Report: Defense funding needed to ease BRAC-related traffic congestion

The Defense Department should provide more support for transportation infrastructure in areas affected by its base consolidation initiative, according to a new report.

In a congressionally mandated study released Monday, the National Research Council's Transportation Research Board found that Defense's 2005 Base Realignment and Closure project is worsening traffic in already congested metropolitan areas. Personnel are moving faster than transportation infrastructure can be developed, and improvements needed to handle the extra demand are costly, the report found.

The board's Committee on Federal Funding of Transportation Improvements in BRAC Cases, which prepared the report, recommended Congress authorize a one-time appropriation of unused stimulus funds for critical transportation projects that would reduce congestion within three years. The committee also called on Defense to take more responsibility for developing roads and transit systems, a role generally left to state and local governments.

Defense Access Roads, the department's only off-base transportation program, is inadequate in congested areas because it requires traffic to double before providing project funding, the report found. In addition, the program does not fund transit services common in urban areas. Defense instead should establish an impact fee to pay for its share of metropolitan road improvements and create a separate program to pay for transit services, according to the committee.

"We're not simply talking about a mile outside Defense," said Joseph Sussman, committee chairman and professor of engineering at the Massachusetts Institute of Technology. "We're talking about a more regional approach to understanding the congestion impacts that would occur as a result of movements into congested areas. … We're talking on the scale of miles."

Defense also should encourage telework, off-peak travel and carpooling, and offer financial incentives for base commanders who use these tools, the committee suggested.

According to Sussman, the funding required for new projects would vary by area, along with the amount both Defense and local transportation budgets would commit. In each case, a regional survey of the congestion caused by movements into BRAC bases and better communication between military and civilian officials would ameliorate some of the impact, he said.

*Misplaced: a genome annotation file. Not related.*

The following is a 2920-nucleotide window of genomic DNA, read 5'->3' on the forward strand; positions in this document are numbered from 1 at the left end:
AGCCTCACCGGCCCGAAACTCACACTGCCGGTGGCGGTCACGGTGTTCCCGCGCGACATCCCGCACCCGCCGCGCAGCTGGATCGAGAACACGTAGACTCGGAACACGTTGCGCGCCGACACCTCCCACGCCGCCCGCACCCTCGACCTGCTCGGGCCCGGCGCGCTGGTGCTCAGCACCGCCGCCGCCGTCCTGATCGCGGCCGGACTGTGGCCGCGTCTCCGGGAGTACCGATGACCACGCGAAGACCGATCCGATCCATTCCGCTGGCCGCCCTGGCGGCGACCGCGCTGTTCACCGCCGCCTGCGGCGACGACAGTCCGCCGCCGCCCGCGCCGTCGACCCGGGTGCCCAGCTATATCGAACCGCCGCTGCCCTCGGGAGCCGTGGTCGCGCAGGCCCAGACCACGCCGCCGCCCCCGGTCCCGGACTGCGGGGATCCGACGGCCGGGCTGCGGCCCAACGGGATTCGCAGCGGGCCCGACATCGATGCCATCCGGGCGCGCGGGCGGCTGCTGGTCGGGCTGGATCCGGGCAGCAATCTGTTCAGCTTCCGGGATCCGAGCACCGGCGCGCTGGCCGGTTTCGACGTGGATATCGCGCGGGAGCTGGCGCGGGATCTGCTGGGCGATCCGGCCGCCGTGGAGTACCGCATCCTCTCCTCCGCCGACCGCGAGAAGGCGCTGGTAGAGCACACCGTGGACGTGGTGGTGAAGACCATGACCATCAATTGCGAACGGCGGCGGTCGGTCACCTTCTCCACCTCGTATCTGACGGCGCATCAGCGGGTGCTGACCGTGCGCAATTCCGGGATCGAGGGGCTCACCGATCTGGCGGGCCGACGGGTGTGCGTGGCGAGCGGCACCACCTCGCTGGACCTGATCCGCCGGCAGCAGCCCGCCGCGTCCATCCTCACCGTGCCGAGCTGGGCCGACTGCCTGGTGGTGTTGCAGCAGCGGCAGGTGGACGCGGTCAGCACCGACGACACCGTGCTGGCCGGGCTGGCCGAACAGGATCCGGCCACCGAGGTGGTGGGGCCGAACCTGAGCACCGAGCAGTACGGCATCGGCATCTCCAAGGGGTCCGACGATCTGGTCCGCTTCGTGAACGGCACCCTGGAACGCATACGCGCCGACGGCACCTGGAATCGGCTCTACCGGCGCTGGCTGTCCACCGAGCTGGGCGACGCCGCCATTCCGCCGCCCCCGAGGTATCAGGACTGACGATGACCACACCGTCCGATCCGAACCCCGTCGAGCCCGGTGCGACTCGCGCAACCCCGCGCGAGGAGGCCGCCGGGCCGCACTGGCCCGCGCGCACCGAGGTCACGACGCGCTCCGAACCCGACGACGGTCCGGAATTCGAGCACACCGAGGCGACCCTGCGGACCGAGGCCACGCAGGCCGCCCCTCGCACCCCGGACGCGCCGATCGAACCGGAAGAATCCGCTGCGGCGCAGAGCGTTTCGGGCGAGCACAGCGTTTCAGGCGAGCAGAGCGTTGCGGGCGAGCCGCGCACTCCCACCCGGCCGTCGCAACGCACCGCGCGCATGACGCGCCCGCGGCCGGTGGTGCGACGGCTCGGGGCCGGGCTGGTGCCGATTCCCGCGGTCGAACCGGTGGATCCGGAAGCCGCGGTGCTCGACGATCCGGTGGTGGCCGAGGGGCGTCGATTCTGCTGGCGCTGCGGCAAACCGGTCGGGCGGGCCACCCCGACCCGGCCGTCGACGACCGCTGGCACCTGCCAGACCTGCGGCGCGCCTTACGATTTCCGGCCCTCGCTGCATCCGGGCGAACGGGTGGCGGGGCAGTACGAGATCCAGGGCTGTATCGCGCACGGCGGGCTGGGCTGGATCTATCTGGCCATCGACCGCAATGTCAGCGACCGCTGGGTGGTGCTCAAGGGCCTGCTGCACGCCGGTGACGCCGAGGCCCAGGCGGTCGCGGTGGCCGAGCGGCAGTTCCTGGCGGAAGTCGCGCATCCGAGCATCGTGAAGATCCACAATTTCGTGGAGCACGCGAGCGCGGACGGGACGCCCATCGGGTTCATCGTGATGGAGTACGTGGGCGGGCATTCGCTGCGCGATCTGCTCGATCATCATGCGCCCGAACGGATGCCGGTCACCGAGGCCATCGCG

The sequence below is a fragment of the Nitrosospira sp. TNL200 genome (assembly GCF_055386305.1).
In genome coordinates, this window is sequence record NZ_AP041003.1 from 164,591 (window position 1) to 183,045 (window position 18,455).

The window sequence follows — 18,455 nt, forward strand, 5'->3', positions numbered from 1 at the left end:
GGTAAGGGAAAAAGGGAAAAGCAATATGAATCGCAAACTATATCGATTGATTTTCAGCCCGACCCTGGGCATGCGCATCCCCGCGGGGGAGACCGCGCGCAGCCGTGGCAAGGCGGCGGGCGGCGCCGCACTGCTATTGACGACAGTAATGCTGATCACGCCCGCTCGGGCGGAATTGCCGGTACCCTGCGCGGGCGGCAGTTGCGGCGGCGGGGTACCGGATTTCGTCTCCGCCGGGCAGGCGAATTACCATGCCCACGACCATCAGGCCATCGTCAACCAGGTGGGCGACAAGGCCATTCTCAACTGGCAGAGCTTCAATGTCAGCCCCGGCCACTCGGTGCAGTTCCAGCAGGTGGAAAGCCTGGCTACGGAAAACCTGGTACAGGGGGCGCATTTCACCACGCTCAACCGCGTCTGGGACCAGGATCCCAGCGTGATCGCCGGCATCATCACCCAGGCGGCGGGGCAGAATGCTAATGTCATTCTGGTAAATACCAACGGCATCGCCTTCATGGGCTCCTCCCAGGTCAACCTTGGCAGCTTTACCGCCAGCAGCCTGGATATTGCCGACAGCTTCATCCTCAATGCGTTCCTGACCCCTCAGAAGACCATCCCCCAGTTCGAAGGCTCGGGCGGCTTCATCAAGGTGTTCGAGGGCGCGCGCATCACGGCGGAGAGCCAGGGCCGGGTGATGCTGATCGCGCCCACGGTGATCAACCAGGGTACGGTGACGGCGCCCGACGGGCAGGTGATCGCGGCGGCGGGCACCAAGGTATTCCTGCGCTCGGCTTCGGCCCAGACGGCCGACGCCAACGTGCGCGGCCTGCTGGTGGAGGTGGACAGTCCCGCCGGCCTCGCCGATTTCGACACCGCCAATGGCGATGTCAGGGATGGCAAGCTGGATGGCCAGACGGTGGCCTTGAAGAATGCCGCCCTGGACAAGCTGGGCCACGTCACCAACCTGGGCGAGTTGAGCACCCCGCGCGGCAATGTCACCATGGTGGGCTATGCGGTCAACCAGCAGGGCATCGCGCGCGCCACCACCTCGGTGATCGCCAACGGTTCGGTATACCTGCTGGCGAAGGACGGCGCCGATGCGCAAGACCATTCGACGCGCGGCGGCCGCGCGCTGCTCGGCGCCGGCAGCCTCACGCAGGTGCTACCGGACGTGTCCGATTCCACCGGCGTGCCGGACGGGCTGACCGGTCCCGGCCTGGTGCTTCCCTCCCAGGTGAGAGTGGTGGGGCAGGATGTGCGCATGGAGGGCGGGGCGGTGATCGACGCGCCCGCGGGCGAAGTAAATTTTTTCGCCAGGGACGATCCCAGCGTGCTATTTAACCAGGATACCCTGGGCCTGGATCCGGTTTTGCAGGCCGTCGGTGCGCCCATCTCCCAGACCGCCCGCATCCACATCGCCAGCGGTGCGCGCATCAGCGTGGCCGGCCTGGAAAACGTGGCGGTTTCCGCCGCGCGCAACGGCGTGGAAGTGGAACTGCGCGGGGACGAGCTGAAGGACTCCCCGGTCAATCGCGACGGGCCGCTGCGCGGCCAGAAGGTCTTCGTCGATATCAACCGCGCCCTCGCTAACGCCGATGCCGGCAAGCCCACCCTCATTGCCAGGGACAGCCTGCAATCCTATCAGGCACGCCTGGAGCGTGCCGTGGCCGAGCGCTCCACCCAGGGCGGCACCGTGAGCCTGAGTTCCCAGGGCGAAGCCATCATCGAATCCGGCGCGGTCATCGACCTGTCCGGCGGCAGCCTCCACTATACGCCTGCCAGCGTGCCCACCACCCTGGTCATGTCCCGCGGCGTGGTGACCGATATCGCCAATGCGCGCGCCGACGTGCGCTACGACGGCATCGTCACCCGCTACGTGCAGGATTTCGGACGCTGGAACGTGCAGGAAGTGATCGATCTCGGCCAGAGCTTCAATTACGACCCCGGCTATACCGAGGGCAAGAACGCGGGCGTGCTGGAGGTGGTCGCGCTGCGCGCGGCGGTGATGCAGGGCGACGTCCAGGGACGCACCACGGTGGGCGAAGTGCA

"We're arguing for an even-handed approach," said Sussman. "DoD won't be funding the whole thing. There will also be local investments. We're not suggesting DoD cover everything but rather a cooperative effort."

Three areas in the National Capital Region are particular causes for concern, the committee found. Fort Belvoir in Virginia already is severely congested and lacks transit services. Environmental concerns and a lack of funding hamper development around the National Naval Medical Center in Bethesda, Md. Finally, Fort Meade in Maryland has limited public transit, and road improvement projects remain unfunded.

All BRAC moves must be completed by Sept. 15.

Stay up-to-date with federal news alerts and analysis — Sign up for GovExec's email newsletters.
Close [ x ] More from GovExec

Thank you for subscribing to newsletters from
We think these reports might interest you:

  • Sponsored by G Suite

    Cross-Agency Teamwork, Anytime and Anywhere

    Dan McCrae, director of IT service delivery division, National Oceanic and Atmospheric Administration (NOAA)

  • Data-Centric Security vs. Database-Level Security

    Database-level encryption had its origins in the 1990s and early 2000s in response to very basic risks which largely revolved around the theft of servers, backup tapes and other physical-layer assets. As noted in Verizon’s 2014, Data Breach Investigations Report (DBIR)1, threats today are far more advanced and dangerous.

  • Sponsored by One Identity

    One Nation Under Guard: Securing User Identities Across State and Local Government

    In 2016, the government can expect even more sophisticated threats on the horizon, making it all the more imperative that agencies enforce proper identity and access management (IAM) practices. In order to better measure the current state of IAM at the state and local level, Government Business Council (GBC) conducted an in-depth research study of state and local employees.

  • Sponsored by Aquilent

    The Next Federal Evolution of Cloud

    This GBC report explains the evolution of cloud computing in federal government, and provides an outlook for the future of the cloud in government IT.

  • Sponsored by LTC Partners, administrators of the Federal Long Term Care Insurance Program

    Approaching the Brink of Federal Retirement

    Approximately 10,000 baby boomers are reaching retirement age per day, and a growing number of federal employees are preparing themselves for the next chapter of their lives. Learn how to tackle the challenges that today's workforce faces in laying the groundwork for a smooth and secure retirement.

  • Sponsored by Hewlett Packard Enterprise

    Cyber Defense 101: Arming the Next Generation of Government Employees

    Read this issue brief to learn about the sector's most potent challenges in the new cyber landscape and how government organizations are building a robust, threat-aware infrastructure

  • Sponsored by Aquilent

    GBC Issue Brief: Cultivating Digital Services in the Federal Landscape

    Read this GBC issue brief to learn more about the current state of digital services in the government, and how key players are pushing enhancements towards a user-centric approach.


When you download a report, your information may be shared with the underwriters of that document.